Posted in Blogging, Mi Vida Loca, nonfiction, postaday, Stories of my life, Wednesday Whatever!

Wednesday Whatever!

Wednesday

 

 

This week  has been a week of reflection. Today is only Wednesday so I imagine the rest of the week will be much the same.

I know I haven’t posted much this month. I took an unplanned month off of writing, of posting, of doing much of anything, really. I can’t even blame it on an active social life, as I don’t have one. All my friends are online. I don’t have anyone here that I go out for coffee with, that I go shopping with, that I just hang with. I hang with my computer, my dog Sam and sometimes the husband.

Don’t feel sorry for me. I don’t feel as if I’m missing out. At one time I had all those things. Good friends that I had coffee with, shopped with, or just hung out with. So I know what it’s like to have all that. It might seem strange to you that I much prefer how I am now. Today. Right this minute. On my computer typing out words that my friends will read.

Do I ever get lonely? You might ask that. The short answer…No. No, I very rarely get lonely. I enjoy my solitary lifestyle. It’s not for everyone. The husband hates being alone. In fact, he gets depressed if he’s alone for too long. He enjoys people. Being with people, talking, joking, laughing, drinking, whatever he and his friends do together. He enjoys that interaction and he misses it when he doesn’t get it. He is the type of person who needs other people around, he thrives on it. Unfortunately, since he got so sick and can’t do much physically his ‘friends’ have faded into the background.

This hurts him. He doesn’t understand it.

I do. Sort of.

The past year or so has been rough. Hell, the past four years have been rough. I don’t feel sorry for myself. It has shown me just how strong I can be. That’s always a good thing.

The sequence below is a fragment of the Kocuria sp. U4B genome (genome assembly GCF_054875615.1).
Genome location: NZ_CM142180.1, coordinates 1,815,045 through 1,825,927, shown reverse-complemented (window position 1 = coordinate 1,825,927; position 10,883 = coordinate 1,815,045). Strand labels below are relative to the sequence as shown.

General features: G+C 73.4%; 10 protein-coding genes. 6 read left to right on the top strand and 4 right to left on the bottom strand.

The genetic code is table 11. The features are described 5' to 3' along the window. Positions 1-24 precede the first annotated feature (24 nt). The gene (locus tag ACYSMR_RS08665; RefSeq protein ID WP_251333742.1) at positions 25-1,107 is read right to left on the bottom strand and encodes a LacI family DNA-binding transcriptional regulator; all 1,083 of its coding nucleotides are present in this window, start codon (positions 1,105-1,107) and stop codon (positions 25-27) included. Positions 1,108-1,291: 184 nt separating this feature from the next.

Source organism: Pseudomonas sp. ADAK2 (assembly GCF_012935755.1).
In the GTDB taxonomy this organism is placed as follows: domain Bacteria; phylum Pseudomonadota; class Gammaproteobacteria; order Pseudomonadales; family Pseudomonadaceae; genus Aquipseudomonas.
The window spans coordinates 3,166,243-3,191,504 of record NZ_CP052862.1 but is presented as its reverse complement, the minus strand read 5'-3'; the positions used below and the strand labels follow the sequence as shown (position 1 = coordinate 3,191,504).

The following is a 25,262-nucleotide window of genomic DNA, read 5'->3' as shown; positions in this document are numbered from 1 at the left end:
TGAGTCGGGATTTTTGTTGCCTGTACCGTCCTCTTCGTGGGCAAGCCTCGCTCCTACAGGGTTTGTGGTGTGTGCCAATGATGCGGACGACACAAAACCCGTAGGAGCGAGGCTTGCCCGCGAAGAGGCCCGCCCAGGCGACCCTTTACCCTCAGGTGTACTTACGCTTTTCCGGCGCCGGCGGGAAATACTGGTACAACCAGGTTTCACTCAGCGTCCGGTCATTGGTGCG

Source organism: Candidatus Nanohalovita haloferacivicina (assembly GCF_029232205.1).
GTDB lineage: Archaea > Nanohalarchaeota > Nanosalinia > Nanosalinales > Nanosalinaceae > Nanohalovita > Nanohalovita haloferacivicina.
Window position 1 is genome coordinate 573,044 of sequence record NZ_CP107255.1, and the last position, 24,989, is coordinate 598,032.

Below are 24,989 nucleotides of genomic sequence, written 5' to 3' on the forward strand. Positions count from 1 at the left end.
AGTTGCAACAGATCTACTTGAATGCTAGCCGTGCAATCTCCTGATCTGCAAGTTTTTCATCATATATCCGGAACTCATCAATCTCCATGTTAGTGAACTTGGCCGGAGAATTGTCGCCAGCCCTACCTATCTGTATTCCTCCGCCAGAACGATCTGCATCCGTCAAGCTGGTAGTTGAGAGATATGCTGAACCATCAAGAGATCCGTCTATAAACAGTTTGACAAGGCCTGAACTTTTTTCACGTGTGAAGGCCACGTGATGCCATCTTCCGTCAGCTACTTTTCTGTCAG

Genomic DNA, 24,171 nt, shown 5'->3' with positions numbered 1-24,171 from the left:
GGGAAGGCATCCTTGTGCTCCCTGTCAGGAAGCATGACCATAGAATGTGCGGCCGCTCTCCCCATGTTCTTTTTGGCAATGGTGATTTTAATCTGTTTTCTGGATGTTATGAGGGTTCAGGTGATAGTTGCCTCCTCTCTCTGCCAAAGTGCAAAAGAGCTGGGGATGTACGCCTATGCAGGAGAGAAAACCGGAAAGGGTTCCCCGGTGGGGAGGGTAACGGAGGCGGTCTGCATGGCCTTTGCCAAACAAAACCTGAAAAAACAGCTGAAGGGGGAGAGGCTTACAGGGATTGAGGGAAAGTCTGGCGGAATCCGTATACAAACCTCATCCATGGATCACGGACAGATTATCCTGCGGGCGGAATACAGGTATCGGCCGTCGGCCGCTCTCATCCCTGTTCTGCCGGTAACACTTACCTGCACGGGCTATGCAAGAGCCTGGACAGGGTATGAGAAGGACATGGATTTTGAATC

When my mom died at the end of May it hit hard. Not because my mom and I were best friends or that we had a tight bond. We weren’t and we didn’t. My mom and I had a rocky relationship since the day I was born. That’s ok. She taught me how to be strong and how to be my own woman. I guess you could say she taught me the true meaning of ‘tough love’. It was tough to love her. But I did. I just didn’t always like her. Or her me.

A few people know I have written my autobiography. I haven’t published it. I wouldn’t publish it while my mother was still alive. Now that she’s gone? I probably still won’t publish it. Not yet. Maybe never. It’s not pretty. I’m not even sure if it would have a happy ending. Because my life is still ongoing. For now.

The writings have a lot of my mom in them. She was never the hug you, compliment you, tell you she loves you type of mother. I never heard those words from her. “I love you.” Never. Not once. My sister and I had a conversation the other week and we discussed our mother and never hearing those words from her. It bothers my sister. It doesn’t bother me. Why? Because I accept that was the kind of woman my mother was. My sister has a harder time accepting that. That’s her right. I don’t try to persuade her otherwise.